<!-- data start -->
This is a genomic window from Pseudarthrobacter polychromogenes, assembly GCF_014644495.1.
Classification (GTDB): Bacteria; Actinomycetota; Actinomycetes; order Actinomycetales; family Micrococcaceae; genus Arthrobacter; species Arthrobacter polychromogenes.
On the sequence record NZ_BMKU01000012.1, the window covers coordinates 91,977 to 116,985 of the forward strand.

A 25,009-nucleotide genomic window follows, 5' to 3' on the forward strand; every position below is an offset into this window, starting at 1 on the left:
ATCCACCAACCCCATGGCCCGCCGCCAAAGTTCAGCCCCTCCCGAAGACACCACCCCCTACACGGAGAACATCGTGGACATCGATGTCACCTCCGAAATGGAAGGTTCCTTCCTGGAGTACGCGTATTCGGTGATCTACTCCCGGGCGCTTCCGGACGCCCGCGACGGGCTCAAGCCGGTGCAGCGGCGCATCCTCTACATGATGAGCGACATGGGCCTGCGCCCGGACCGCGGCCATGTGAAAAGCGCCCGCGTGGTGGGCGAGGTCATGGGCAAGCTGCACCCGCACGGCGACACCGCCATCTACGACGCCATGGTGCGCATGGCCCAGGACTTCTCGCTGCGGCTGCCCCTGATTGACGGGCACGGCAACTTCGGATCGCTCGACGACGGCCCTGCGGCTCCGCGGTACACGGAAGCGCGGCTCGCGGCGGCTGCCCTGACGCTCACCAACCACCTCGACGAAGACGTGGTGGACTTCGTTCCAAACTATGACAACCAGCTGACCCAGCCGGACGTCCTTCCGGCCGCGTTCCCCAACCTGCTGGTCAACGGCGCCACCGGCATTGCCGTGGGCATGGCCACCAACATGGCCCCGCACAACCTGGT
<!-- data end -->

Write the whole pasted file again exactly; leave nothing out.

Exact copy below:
This is a genomic window from Pseudarthrobacter polychromogenes, assembly GCF_014644495.1.
Classification (GTDB): Bacteria; Actinomycetota; Actinomycetes; order Actinomycetales; family Micrococcaceae; genus Arthrobacter; species Arthrobacter polychromogenes.
On the sequence record NZ_BMKU01000012.1, the window covers coordinates 91,977 to 116,985 of the forward strand.

A 25,009-nucleotide genomic window follows, 5' to 3' on the forward strand; every position below is an offset into this window, starting at 1 on the left:
ATCCACCAACCCCATGGCCCGCCGCCAAAGTTCAGCCCCTCCCGAAGACACCACCCCCTACACGGAGAACATCGTGGACATCGATGTCACCTCCGAAATGGAAGGTTCCTTCCTGGAGTACGCGTATTCGGTGATCTACTCCCGGGCGCTTCCGGACGCCCGCGACGGGCTCAAGCCGGTGCAGCGGCGCATCCTCTACATGATGAGCGACATGGGCCTGCGCCCGGACCGCGGCCATGTGAAAAGCGCCCGCGTGGTGGGCGAGGTCATGGGCAAGCTGCACCCGCACGGCGACACCGCCATCTACGACGCCATGGTGCGCATGGCCCAGGACTTCTCGCTGCGGCTGCCCCTGATTGACGGGCACGGCAACTTCGGATCGCTCGACGACGGCCCTGCGGCTCCGCGGTACACGGAAGCGCGGCTCGCGGCGGCTGCCCTGACGCTCACCAACCACCTCGACGAAGACGTGGTGGACTTCGTTCCAAACTATGACAACCAGCTGACCCAGCCGGACGTCCTTCCGGCCGCGTTCCCCAACCTGCTGGTCAACGGCGCCACCGGCATTGCCGTGGGCATGGCCACCAACATGGCCCCGCACAACCTGGT